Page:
Republican Sen. Mark Kirk may have just made his upcoming race for re-election a lot more difficult.
Kirk, who is seen as a top target for Democrats to regain a seat in 2016, is currently under fire for remarks that some critics consider to be racially insensitive. While being interviewed by the Peoria Journal Star this month, the Illinois lawmaker suggest that black areas in the state are the ones "we drive faster through."
Although the comment was made in the context of promoting initiatives Kirk supports to strengthen the economic and social standing of the African-American community in Illinois, the language he used has not been well received.
"I think what he was trying to say is, he was trying to relate that to crime. But boy, it was a poor choice of phraseology," George Mitchell, president of the NAACP's Illinois State Conference, told The Huffington Post.
"Creating some billionaires does not change the economic plight. What changes the plight of poor people is to not have a few billionaires come out of the group, but to have everyone lifted," added Mitchell. "A rising tide lifts all boats."
Kirk's office issued a statement to try to quell the uproar on Tuesday.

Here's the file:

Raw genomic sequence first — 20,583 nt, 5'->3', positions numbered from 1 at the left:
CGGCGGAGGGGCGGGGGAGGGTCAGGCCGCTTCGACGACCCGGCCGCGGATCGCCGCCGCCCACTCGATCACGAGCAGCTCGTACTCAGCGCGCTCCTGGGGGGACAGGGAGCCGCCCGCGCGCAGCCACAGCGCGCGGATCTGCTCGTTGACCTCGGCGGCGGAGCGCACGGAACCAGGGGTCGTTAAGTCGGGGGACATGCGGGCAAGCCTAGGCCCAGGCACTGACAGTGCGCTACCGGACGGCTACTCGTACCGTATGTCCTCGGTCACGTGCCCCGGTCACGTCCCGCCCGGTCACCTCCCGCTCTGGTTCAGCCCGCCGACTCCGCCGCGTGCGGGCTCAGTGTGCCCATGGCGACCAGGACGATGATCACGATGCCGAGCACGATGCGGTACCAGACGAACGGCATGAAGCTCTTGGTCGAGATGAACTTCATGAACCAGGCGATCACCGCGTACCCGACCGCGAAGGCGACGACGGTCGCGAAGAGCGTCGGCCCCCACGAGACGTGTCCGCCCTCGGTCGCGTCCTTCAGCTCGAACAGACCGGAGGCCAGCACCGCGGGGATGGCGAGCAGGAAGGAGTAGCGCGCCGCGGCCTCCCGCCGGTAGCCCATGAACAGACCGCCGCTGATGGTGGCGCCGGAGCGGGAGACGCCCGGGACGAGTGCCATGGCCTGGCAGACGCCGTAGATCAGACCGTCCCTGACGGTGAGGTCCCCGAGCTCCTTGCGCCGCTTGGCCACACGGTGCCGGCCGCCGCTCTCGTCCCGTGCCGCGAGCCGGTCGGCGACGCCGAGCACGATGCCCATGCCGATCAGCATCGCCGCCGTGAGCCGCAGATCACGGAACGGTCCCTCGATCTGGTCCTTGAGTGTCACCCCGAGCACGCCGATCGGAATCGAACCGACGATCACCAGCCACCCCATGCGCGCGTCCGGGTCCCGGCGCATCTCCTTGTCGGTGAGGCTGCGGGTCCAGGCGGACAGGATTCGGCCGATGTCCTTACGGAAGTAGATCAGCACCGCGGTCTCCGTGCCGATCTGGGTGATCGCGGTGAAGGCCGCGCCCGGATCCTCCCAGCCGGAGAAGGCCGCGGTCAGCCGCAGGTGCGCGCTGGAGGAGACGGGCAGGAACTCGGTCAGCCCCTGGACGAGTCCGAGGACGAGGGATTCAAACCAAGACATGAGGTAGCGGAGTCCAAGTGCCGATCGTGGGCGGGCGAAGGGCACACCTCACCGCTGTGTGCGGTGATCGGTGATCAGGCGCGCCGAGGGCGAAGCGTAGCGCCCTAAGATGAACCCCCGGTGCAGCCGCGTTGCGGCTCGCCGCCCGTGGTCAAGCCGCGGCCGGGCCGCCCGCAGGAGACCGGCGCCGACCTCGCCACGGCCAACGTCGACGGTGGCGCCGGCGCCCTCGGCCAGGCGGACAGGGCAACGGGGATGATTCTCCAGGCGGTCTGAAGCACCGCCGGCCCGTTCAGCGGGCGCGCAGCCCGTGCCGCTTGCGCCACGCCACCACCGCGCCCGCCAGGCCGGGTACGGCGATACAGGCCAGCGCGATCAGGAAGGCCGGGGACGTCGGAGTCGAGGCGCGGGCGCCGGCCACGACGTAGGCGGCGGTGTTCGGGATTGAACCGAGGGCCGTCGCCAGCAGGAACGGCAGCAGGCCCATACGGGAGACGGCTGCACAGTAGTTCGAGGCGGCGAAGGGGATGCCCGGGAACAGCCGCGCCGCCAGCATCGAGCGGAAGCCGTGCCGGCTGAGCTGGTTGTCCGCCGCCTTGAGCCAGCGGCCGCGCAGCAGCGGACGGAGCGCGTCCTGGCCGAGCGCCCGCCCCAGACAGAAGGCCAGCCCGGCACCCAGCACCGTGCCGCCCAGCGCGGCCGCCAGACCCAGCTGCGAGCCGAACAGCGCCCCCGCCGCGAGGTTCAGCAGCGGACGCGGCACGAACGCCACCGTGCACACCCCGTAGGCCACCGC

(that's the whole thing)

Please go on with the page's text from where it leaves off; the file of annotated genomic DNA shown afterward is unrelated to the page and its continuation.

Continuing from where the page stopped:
"Anyone watching network news in Chicago is aware of the frequent killings and violence that affects various communities in Illinois. Senator Kirk is active in fighting gang violence, keeping assault weapons off the streets, and working within the African-American community to find aspiring entrepreneurs," an official spokesperson for the senator said in the statement. "No one can question Senator Kirk's commitment to the African-American community."
Chicago has made headlines in recent years for being plagued by historically high levels of gun violence. The city hit a tragic mark of 500 homicides in 2012. And Kirk has set himself apart from many of his Republican Senate colleagues, taking moderate stances on a number of key issues, most recently throwing his support behind Obama attorney general nominee Loretta Lynch.
Still, the gaffe comes at an inopportune time for Kirk, who is running in a blue state with a sizable black population in a general election year where turnout is historically more favorable to the Democrats. Kirk will likely face rising Democratic star and Iraq War veteran Tammy Duckworth in next year's election.